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Old 11-27-2009, 08:20 PM
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Default Re: microphone packs

Quote:
Originally Posted by TTNW View Post
The farther back the better for not having to close mic everything and put up one overhead, kick and snare. Drummers that play their hats loudly as a part of their normal style will skip mic'ing the hats altogether sometimes. Larry, do you do this?
I don't mic my hats seperately. I place the one OH mic not too far away as to pick up unwanted sounds, but far enough to be out of my way, like 6 feet to 2 meters from the floor. I rely on my own touch as far as balancing the volume levels between the individual components of the kit. (Something we all do involuntarily, for better or for worse)

I don't like overpowering hats volumewise either, so I'll place their volume in my "mix" to whatever's appropriate to the room, the song, and the rest of the musicians. If it sounds balanced to me, I just trust that's what the mic will hear.

Condensers pick up cymbals really well, so I don't worry about them being heard. The hats come through just fine. I do like to give the condensers a little extra boost in the lower EQ so the toms have adequate low end. Plus, in the room sizes Timm mentioned that he plays in, the acoustic sound of the kit without mics is substantial.

Also in live sound reinforcement, it's normally a mono mix, so dual overheads (for stereo panning and/or seperation) are unnecessary. (just my opinion) Less mics are a simpler, less likely to give you sound issues, method of micing. I think it gives you a truer representation of what your kit really sounds like, as a whole.

Another way of looking at it is...If you had 8 ears, would you hear things that much differently? The sound waves haven't changed.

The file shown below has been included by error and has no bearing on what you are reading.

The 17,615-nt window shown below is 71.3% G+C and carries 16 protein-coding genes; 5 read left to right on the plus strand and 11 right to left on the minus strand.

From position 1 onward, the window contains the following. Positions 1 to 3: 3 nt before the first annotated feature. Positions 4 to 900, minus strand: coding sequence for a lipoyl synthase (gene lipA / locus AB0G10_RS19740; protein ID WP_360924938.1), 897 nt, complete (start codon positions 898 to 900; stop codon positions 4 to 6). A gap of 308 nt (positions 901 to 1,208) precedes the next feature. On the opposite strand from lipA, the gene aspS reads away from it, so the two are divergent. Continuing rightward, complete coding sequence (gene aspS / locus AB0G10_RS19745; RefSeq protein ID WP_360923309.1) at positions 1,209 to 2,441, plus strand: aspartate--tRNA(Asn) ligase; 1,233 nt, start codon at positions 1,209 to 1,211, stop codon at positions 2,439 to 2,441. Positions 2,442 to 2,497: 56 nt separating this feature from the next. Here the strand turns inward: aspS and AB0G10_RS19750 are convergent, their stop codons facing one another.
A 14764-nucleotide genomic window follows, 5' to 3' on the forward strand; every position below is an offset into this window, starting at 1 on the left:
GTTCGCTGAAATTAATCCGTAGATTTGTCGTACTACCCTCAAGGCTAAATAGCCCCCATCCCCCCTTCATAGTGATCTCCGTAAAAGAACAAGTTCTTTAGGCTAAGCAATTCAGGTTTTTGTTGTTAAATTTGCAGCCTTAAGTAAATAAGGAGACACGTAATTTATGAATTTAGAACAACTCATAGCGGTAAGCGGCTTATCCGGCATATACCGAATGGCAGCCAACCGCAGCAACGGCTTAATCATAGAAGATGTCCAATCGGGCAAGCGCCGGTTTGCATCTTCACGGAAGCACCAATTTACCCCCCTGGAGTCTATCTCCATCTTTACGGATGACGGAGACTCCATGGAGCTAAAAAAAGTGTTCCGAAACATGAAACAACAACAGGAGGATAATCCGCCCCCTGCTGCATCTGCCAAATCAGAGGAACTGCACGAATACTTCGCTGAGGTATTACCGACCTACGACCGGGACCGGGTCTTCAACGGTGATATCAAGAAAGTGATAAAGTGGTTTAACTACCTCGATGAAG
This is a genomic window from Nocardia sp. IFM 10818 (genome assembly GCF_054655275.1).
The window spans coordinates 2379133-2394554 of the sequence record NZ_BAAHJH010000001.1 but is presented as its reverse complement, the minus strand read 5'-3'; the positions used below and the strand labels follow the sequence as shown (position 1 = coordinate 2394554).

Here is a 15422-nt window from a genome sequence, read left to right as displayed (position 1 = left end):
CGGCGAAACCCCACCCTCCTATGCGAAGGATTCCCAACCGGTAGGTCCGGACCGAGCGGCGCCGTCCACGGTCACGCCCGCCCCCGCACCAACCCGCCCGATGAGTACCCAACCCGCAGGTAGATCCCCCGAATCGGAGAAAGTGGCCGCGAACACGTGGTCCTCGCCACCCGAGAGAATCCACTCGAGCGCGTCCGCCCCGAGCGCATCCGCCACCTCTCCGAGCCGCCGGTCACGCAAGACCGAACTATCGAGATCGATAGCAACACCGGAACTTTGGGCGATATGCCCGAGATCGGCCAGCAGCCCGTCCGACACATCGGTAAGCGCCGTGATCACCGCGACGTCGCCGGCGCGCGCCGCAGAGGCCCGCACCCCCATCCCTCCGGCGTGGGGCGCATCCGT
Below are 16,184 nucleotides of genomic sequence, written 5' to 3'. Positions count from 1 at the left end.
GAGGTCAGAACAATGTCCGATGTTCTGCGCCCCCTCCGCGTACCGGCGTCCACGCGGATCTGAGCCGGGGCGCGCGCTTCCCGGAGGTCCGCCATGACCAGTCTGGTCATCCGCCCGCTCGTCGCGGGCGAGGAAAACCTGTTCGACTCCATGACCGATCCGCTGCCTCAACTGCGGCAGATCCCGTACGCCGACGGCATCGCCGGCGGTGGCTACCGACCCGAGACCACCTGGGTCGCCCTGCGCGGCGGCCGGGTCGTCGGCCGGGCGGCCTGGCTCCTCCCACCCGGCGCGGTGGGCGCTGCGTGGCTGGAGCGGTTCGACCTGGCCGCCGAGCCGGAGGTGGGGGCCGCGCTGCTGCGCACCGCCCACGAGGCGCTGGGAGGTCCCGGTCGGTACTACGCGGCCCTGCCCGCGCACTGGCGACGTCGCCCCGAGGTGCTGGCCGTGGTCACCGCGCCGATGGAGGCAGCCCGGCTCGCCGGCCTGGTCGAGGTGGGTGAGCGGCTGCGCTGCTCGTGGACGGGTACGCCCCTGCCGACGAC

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Old 12-15-2009, 01:34 AM
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Default Re: microphone packs

Sorry for the delayed reply...

TTNW- I'm also leaning toward Audix' new Fusion series pack that's replacing the current one soon. To answer your questions, 1- no, they won't, 'cause usually studios have much nicer mic's than what I'd have, 2 and 3- I won't always use the overheads [only for outdoor venues], so 5 mic's isn't too much "fiddling" for me. Only some minor tweaking of each channel's levels & EQ will be necessary from room to room.

Larryace- I hear what you're saying, but personally, I'd rather do this minor tweaking on 5 mixer channels [like I said, overheads are only used when outdoors] than have to fiddle with placing & positioning an overhead just right for each place. Been there. ["ok, try moving it about 2 inches to the left. No, my left, not yours. ok, swivel the diaphram a little more downward. No, that's not good, go back to where it was..."] Plus, yes, when I play a 16th note drum fill starting on the snare and using all the toms, the snare IS much louder than the others to my ears, when I make sure I hit everything with equal stroke height & force. So, I don't want to have to hit them differently to adjust. I've used both scenarios and found that I prefer the 5 mic method. [Usually the snare mic' is on the 10" aux snare rather than my main one, 'cause again, the main snare dwarfs the little one in acoustic volume.]

So even though I think I've found my winner with the upcoming new Audix pack [approx. $479 street price], keep the opinions & reviews coming, but let's stick to budget mic' packs rather than methods. :)
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Old 12-16-2009, 02:10 AM
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Default Re: microphone packs

I also have the same mic pack you have been borrowing and I honestly like the way it sounds. I have also used the Audix D6 and D4's that a local sound guy owns and prefers to use when he runs sound for my band. I will run the D6 for kick and D4 on snare and the CAD's on toms and over heads. Like other posters, I only use one overhead with good results.

I submix my mics on a 6 channel mixer and add EQ to make up where the CAD's lack. I consistently get a good sound and have had good luck with my CAD mic pack exclusively.
For $139 I have no complaints.